Megan K. Stack has reported on war, terrorism and political Islam
from twenty-two countries since 2001. She was most recently Moscow
bureau chief for the Los Angeles Times
. She was awarded
the 2007 Overseas Press Club's Hal Boyle Award for best newspaper
reporting from abroad and was a finalist for the 2007 Pulitzer
Prize in international reporting.
1. Every Man in This Village Is a Liar is, in many
ways, a book about telling the truth. What truths does Megan Stack
discover and reveal throughout the course of the book? Why is it so
important to tell the truth amid the lies of war?
2. Stack writes an article about Palestinian suicide bombers
that engenders death threats from Israeli readers. When she asks
why, a reporter friend tells her: "You humanized them. You're
writing about suicide bombers as people who have corpses and
families. They can't stand to see them written about like that" (p.
44). Why is it necessary to dehumanize one's enemies during war? In
what ways is Stack's book an effort to humanize everyone
she writes about?
3. Who are some of the most memorable people Stack meets during
her reporting on the Middle East? Why is it so important to tell
the stories of individual human beings caught up in the suffering,
pain, and grief of war?
4. Writing about the Old Testament story of Abraham's
willingness to sacrifice to his son Isaac in order to do God's
will, Stack observes "the trouble is that, centuries later, the
Middle East is still packed with murderers who believe they are
doing God's will, privately attuned to the ring of God's voice.
This is still how Middle Eastern battles are fought, by Arabs,
Israelis, and now by Americans. Blind faith is the footbridge that
takes us from virtuous religion to self-righteous violence" (p.
103). Why does religious fundamentalism so often lead to violence?
Has America been guilty of the same kind of self-righteous
extremism it opposes in the Middle East?
5. After the killing of the courageous Iraqi journalist Atwar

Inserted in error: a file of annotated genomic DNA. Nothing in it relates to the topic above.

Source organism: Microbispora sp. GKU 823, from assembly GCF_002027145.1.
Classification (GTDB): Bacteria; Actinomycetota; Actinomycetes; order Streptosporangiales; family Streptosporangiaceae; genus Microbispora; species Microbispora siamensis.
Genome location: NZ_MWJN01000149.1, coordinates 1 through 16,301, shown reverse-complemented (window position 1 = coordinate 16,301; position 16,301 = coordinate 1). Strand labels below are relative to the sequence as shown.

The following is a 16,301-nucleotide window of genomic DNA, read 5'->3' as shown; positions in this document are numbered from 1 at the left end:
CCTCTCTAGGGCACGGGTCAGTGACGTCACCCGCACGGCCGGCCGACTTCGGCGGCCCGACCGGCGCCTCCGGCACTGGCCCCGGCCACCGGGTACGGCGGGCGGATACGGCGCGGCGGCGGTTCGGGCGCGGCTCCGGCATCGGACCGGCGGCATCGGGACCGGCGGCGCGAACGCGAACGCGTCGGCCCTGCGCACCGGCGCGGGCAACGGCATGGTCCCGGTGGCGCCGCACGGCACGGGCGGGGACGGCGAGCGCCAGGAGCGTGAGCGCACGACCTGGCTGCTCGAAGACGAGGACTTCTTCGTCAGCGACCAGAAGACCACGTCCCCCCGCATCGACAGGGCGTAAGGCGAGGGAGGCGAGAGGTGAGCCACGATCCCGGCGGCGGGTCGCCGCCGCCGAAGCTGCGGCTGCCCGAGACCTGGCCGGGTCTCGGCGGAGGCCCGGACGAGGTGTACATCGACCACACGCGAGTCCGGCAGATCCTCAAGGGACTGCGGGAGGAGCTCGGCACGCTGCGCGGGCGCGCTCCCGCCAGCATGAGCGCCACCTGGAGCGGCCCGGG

Bahjat, who "wanted to calm things down not stoke the anger" Stack
writes: "There was no place in Iraq for a woman like that" (p.
197). Why is there no place in Iraq for someone like Atwar
6. What does Stack reveal about how women are treated throughout
the Middle East? Why is it important to have a woman journalist's
view of the conflicts in the region? What contrasts are provided by
the American women Stack interviews in Saudi Arabia?
7. "Here is the truth," Stack writes. "It matters, what you do
at war. It matters more than you ever want to know" (p. 51).
Why does it matter so much what one does in war? What are the
consequences not just for individuals but for nations in how they
conduct themselves during war?
8. Every Man in This Village Is a Liar is subtitled
An Education in War. In what ways is Stack educated by
war? In what ways does she educate her readers about the realities
9. How does Every Man in This Village Is a Liar
challenge conventional views of the Middle East?
10. Near the end of the book, Stack writes about the strange
feeling of being present and absent at the same time. It occurs to
her that this might be "the most American trait of all, the
trademark of these wars. To be there and be gone all at once, to
tell ourselves it just happened, we did what we did but we had no
control over the consequences" (p. 240). In what ways is this an
essentially American trait? What dangers are inherent in this way
of being simultaneously engaged and disengaged?
11. Stack ends the book by reminding readers what war has taught
her: "You can survive and not survive, both at the same time" (p.
245). What is the meaning of this paradoxical statement?
12. In the epilogue, Stack writes that she has "given up on
pulling poetry out of war" (p. 246). In what ways has Stack found a
gritty, heartbreaking poetry the war-torn Middle East? What
passages in the book rise to the level of poetry? Why would she
give up this way of writing about war?
13. What are some of the most harrowing moments in the book?
What effect do they have on Stack and on her readers?
14. Stack concludes that the "war on terror never really
existed," that it was "essentially nothing but a unifying myth for
a complicated scramble of mixed impulses and social theories and
night terrors and cruelty and business interests, all overhung with
the unassailable memory of falling skyscrapers" (p. 3). Is she
right about this? In what sense is the war on terror
15. Every Man in This Village Is a Liar plunges readers
into the visceral particulars of the war in Iraq and other ongoing
conflicts in the region, giving a vivid sense of the texture of
war. But what larger points does the book make about war, America's
involvement in the Middle East, the treatment of women in Islamic
countries, and other issues?
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